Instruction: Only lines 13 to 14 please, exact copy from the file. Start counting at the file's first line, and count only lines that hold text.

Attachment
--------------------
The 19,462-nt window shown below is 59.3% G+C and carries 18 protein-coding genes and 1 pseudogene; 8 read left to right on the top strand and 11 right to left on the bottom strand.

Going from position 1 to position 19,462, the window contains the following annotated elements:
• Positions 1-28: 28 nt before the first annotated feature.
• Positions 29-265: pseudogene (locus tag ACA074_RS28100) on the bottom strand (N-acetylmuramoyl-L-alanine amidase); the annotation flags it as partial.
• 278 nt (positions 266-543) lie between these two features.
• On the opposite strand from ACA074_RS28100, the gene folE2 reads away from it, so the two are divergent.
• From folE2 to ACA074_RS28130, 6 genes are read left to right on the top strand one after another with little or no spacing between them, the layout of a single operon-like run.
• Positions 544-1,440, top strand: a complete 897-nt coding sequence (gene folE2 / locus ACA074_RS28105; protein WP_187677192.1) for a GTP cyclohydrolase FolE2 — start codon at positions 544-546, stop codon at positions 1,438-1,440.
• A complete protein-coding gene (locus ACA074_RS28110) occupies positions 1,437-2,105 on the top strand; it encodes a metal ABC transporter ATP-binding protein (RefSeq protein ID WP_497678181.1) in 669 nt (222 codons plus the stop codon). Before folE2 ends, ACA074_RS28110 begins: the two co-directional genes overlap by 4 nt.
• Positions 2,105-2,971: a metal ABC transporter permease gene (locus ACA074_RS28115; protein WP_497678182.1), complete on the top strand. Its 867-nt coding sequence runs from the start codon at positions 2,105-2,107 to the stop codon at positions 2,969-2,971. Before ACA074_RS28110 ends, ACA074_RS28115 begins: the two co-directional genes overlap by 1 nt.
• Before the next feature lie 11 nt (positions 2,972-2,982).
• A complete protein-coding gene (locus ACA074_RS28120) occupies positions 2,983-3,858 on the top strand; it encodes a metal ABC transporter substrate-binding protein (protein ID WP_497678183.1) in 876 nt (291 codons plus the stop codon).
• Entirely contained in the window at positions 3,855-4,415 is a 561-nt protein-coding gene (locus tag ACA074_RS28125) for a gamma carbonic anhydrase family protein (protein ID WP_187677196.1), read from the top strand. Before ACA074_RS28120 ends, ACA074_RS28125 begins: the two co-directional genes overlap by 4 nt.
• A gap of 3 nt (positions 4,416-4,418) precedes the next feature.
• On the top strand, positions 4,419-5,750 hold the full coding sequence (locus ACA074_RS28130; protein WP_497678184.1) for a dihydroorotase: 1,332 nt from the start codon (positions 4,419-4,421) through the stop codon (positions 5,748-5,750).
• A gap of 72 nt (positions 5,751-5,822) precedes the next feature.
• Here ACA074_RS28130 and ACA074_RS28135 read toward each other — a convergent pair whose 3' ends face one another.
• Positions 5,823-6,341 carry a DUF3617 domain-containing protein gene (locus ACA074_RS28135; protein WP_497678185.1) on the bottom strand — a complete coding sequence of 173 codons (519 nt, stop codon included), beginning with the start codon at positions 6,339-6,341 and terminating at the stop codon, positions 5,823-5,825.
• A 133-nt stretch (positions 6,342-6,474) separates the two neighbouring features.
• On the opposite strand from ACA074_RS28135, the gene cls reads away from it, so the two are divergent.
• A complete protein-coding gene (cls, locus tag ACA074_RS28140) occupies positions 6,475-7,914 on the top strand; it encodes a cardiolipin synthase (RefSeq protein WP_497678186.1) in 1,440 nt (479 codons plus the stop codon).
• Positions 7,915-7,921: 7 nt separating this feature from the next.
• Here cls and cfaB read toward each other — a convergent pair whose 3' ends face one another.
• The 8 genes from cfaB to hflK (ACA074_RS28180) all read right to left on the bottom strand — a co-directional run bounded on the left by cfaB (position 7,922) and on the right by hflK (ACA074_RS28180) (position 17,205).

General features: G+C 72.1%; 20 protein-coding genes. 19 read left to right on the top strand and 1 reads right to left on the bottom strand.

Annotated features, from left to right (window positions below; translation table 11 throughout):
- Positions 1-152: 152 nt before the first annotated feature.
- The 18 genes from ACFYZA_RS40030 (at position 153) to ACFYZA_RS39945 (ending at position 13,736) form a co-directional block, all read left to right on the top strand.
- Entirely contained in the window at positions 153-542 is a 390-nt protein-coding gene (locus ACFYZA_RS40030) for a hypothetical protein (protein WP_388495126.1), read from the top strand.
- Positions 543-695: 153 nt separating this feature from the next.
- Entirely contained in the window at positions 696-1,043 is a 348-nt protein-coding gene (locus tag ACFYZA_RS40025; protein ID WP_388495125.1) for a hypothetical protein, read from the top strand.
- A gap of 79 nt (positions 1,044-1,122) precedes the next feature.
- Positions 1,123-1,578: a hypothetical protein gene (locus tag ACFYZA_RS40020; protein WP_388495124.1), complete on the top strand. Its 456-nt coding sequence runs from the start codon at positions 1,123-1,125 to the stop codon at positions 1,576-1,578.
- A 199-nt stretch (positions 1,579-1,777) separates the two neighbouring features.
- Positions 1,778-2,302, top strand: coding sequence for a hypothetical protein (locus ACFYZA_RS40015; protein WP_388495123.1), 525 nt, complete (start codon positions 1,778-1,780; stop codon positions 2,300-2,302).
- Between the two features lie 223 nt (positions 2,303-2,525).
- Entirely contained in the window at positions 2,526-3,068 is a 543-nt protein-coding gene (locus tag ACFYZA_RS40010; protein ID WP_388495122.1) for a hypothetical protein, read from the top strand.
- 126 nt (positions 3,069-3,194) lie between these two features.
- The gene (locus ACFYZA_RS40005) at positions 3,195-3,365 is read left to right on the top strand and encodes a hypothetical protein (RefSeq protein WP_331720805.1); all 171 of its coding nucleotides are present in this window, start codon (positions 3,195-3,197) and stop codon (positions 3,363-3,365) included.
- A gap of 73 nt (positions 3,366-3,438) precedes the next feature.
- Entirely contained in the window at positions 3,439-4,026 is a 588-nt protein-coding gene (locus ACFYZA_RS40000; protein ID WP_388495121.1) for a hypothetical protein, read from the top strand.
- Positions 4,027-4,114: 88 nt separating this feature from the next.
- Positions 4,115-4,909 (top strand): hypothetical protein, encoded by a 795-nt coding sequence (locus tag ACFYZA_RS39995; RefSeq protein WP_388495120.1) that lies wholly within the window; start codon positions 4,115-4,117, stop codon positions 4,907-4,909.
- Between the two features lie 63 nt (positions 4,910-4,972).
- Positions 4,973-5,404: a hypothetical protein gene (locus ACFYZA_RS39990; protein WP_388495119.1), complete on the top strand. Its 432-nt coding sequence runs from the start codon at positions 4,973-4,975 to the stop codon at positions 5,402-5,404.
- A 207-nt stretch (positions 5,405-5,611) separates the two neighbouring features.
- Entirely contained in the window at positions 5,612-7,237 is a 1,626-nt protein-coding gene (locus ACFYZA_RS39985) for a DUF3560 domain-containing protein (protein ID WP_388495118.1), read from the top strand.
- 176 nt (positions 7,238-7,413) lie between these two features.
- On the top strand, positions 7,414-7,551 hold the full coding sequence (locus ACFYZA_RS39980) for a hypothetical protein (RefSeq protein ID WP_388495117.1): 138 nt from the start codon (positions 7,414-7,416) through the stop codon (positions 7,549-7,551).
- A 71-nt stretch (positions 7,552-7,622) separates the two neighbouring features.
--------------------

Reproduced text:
• Entirely contained in the window at positions 3,855-4,415 is a 561-nt protein-coding gene (locus tag ACA074_RS28125) for a gamma carbonic anhydrase family protein (protein ID WP_187677196.1), read from the top strand. Before ACA074_RS28120 ends, ACA074_RS28125 begins: the two co-directional genes overlap by 4 nt.
• A gap of 3 nt (positions 4,416-4,418) precedes the next feature.